Cosplayers are a special breed of fan. These are people who take their fandom to the next level. And I salute them for it. These are hard working people who spend a ton of time and their hard-earned money to showcase what they love.
If a man walks down the street dressed in a football jersey and matching pants and sneakers, we don’t blink twice and call him a fan. If the same man walks down the street in a Star Trek uniform, he is at best a geek and at worse crazy. Why is it socially more acceptable to be obsessed with a sports team than a TV show, movie, or book? I think it’s because they aren’t real but sports are.
Stories, however, are magical. Humans love stories and have been around as long as people have been able to communicate. Stories can change our outlook and our very lives. They can entertain, terrify, and inspire. They preserve history and culture, and transport readers to another world.
Can the same be said about sports? I’m not dissing sports or sports fans. There is something to be said for competition; not to mention the benefits that come from teamwork. Sports can also change lives, but it is usually for the person actually involved in them. Sports can give camaraderie to the people watching, bring a bar full of people together to cheer on the same team. As soon as you see someone in a jersey the same as your own or hear them root for your team, you know you have something in common.
But to me, sports don’t hold the same magic as stories do. So, I ask again, why is it socially more acceptable to be an obsessed sports fan than a TV/movie/book fan?
Cosplayers are willing to break that socially acceptable line. They are proud to show their support, and rightly so. Take a look at the photos from any of the conventions like DragonCon and San Diego Comic Con. For a moment, forget the characters. Just look, really look, at some of the costumes. Can you see the craftsmanship that went into some of these? Some of these are not well-known, common characters, so you can be pretty sure it wasn’t a $30 off-the-rack costume. Some cosplayers spend years and thousands of dollars to get their costumes just right. And cosplaying is not really a profession. The majority of these people have day jobs and do this incredible hobby in their spare time.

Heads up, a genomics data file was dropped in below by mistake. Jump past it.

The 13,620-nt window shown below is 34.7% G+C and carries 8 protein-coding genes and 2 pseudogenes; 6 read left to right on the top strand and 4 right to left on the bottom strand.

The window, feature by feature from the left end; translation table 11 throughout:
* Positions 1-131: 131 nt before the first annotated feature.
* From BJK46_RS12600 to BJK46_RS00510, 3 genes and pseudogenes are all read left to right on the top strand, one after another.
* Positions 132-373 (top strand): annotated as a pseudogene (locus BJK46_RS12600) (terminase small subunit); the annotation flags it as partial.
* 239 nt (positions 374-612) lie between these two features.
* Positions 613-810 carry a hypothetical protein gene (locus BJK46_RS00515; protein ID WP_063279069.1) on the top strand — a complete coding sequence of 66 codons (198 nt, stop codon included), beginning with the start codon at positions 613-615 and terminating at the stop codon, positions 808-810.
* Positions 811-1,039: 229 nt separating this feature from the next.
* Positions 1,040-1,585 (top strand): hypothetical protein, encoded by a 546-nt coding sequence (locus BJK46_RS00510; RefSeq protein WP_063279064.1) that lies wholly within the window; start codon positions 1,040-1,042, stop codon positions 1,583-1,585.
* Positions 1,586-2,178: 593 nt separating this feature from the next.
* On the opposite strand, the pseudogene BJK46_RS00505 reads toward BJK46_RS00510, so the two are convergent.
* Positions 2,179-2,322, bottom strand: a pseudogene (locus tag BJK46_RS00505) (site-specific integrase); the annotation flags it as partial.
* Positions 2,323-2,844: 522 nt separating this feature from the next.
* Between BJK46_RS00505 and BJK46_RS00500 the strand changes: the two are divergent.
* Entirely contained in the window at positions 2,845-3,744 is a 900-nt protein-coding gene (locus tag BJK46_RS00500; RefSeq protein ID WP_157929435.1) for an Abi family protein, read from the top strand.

I’d love to cosplay. If I could afford it, I’d own a Star Trek: First Contact uniform, a Star Trek Monster Maroon, and a Battlestar Galactica commander’s uniform. I’d wear them for Halloween, and if i ever went to a convention. I’d even wear at them at home while watching the movies and TV shows. I would love to go in a full mask costume at a convention. I don’t know who as; but I think wearing a mask, not having anyone know who I am, would really give me the freedom and courage to really ‘get in character’ and enjoy myself.
Like sports fan wearing jerseys, fandom people should be proud of their particular show or book. If you can’t dress like Kirk every day, bring in a bit of your fandom when you can. Wear Starfleet insignia cufflinks. How about some TARDIS earrings? Use a sonic screwdriver ballpoint pen. Share your passions.
Thanks for reading.

Wednesday, May 28, 2014

Where Did All The Pictures Go?

If you are looking at the archives, perhaps re-reading a favorite post of yours (most likely you’re not :( ), you’ll notice many photos are gone. I went through both versions of Resonant Blue, Tumblr and Blogger, and removed every picture that wasn’t mine or given to me by an author for blogging/interview purposes.